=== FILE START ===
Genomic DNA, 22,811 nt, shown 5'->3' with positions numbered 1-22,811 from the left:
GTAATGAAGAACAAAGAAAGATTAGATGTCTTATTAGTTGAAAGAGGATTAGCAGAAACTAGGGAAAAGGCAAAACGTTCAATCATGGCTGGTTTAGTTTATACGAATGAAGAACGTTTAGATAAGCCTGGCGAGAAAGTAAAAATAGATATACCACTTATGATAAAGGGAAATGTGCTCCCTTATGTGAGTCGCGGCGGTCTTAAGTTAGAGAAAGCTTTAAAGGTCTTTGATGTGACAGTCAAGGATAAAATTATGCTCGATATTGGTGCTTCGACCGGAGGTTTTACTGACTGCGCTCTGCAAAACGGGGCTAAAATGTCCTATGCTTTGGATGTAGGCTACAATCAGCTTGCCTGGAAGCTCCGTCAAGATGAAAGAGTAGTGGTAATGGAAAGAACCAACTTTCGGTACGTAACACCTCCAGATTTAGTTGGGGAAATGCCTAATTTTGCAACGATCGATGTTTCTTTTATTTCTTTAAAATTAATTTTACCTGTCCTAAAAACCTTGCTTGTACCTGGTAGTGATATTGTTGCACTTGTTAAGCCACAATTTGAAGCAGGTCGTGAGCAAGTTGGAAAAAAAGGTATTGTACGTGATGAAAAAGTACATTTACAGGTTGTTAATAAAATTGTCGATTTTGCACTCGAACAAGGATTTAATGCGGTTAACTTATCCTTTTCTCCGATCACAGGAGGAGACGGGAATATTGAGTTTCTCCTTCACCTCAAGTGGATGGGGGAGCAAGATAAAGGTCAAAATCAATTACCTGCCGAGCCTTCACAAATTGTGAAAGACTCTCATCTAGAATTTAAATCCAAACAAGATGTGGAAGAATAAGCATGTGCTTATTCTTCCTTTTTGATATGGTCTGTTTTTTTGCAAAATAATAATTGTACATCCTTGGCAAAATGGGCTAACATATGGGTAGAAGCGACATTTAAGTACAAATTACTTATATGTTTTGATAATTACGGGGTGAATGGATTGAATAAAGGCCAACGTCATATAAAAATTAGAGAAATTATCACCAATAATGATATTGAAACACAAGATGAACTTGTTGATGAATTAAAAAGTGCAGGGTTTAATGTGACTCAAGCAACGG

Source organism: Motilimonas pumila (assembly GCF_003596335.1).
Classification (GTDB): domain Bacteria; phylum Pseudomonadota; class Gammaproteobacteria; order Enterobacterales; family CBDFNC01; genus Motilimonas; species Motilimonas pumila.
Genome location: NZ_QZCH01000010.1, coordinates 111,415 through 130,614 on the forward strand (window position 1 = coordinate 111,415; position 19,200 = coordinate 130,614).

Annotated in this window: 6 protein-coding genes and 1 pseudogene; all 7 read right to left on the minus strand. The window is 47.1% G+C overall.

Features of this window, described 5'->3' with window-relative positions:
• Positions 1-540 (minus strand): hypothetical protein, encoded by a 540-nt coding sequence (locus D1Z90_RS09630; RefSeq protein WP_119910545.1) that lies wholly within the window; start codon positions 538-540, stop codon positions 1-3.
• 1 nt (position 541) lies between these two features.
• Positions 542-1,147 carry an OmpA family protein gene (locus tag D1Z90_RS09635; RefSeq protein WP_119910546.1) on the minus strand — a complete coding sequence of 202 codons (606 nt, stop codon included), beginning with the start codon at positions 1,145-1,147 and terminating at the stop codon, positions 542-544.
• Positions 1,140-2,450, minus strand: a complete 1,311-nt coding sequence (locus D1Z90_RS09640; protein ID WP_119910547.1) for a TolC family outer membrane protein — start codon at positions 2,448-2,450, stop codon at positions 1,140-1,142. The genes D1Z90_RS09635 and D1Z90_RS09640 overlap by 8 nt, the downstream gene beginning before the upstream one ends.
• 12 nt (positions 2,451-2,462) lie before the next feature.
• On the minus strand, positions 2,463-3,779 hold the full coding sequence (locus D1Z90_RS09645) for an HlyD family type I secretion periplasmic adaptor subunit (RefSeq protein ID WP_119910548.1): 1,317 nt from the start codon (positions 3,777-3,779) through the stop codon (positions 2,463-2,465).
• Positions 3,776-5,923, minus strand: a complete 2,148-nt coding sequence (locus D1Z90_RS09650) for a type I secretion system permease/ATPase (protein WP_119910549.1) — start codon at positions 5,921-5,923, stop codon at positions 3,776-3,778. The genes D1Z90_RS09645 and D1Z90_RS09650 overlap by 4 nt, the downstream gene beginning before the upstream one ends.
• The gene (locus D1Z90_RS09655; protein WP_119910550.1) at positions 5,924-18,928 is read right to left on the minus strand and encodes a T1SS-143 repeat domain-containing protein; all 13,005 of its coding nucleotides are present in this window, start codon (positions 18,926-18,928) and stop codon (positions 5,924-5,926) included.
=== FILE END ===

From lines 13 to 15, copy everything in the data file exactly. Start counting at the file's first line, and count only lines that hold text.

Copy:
• On the minus strand, positions 2,463-3,779 hold the full coding sequence (locus D1Z90_RS09645) for an HlyD family type I secretion periplasmic adaptor subunit (RefSeq protein ID WP_119910548.1): 1,317 nt from the start codon (positions 3,777-3,779) through the stop codon (positions 2,463-2,465).
• Positions 3,776-5,923, minus strand: a complete 2,148-nt coding sequence (locus D1Z90_RS09650) for a type I secretion system permease/ATPase (protein WP_119910549.1) — start codon at positions 5,921-5,923, stop codon at positions 3,776-3,778. The genes D1Z90_RS09645 and D1Z90_RS09650 overlap by 4 nt, the downstream gene beginning before the upstream one ends.
• The gene (locus D1Z90_RS09655; protein WP_119910550.1) at positions 5,924-18,928 is read right to left on the minus strand and encodes a T1SS-143 repeat domain-containing protein; all 13,005 of its coding nucleotides are present in this window, start codon (positions 18,926-18,928) and stop codon (positions 5,924-5,926) included.